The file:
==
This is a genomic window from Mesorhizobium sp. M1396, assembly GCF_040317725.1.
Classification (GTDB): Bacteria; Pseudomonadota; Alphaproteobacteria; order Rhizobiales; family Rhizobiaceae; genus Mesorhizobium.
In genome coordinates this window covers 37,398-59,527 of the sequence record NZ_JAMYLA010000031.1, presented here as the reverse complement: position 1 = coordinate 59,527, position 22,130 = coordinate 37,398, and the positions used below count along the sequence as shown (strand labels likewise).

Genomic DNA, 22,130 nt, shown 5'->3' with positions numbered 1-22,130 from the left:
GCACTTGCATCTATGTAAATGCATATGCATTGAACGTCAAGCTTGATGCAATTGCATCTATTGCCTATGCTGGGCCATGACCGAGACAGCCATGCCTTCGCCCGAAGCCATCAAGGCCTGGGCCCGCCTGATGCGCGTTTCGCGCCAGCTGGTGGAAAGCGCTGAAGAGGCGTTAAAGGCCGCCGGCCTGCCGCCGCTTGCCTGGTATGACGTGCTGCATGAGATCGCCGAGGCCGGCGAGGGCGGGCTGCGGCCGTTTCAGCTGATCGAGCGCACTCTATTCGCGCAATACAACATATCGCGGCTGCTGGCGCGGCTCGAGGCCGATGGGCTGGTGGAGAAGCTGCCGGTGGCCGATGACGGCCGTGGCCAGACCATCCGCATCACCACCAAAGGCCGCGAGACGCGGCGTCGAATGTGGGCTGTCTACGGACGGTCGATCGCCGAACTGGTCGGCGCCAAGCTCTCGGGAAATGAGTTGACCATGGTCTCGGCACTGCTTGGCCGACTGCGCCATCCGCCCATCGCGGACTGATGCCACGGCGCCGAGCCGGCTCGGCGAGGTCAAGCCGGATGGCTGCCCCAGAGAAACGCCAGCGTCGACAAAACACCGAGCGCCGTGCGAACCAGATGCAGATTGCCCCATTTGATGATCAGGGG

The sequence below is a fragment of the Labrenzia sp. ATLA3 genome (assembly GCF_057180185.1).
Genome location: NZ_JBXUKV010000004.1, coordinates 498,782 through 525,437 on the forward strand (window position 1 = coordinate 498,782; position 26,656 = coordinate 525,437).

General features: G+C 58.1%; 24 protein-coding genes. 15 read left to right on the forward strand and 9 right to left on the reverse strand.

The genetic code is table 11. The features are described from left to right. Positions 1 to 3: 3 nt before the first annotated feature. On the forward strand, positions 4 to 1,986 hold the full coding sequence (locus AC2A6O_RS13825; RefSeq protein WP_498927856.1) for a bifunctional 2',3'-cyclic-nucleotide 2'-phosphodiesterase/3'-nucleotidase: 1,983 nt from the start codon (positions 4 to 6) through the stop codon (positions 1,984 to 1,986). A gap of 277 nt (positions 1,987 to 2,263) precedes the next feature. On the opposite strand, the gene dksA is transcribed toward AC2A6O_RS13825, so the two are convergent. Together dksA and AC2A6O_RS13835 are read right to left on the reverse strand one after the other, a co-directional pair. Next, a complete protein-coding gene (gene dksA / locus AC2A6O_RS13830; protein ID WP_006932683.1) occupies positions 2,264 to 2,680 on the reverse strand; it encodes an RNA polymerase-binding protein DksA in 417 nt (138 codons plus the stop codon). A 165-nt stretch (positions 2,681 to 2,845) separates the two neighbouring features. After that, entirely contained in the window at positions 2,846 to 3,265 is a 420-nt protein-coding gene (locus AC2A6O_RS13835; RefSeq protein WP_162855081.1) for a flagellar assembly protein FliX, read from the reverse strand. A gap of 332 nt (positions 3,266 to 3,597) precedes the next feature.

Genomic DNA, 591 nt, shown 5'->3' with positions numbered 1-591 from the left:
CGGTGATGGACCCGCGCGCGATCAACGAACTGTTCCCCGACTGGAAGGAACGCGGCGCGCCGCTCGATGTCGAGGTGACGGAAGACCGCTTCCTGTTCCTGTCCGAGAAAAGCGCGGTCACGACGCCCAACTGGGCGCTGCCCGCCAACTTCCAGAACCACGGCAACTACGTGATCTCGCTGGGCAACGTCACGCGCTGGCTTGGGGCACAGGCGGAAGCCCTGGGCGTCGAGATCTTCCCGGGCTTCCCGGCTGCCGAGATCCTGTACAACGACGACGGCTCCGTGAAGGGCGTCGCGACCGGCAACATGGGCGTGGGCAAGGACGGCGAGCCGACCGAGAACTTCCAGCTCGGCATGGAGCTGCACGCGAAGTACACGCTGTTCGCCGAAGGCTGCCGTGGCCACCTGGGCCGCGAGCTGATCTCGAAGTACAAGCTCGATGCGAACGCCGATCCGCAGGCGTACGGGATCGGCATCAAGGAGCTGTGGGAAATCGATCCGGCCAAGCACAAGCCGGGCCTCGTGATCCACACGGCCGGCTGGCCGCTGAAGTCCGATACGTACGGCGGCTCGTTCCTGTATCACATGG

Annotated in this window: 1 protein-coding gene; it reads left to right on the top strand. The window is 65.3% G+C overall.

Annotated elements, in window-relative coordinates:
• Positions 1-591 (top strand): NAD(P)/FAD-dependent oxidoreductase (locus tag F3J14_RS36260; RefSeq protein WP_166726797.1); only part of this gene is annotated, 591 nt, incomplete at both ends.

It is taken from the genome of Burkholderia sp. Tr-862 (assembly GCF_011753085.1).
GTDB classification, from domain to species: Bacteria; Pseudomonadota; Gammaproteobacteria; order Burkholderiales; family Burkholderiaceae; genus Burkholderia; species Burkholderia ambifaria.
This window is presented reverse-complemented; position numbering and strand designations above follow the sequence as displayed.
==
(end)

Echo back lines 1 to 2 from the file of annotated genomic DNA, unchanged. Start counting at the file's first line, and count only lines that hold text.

This is a genomic window from Mesorhizobium sp. M1396, assembly GCF_040317725.1.
Classification (GTDB): Bacteria; Pseudomonadota; Alphaproteobacteria; order Rhizobiales; family Rhizobiaceae; genus Mesorhizobium.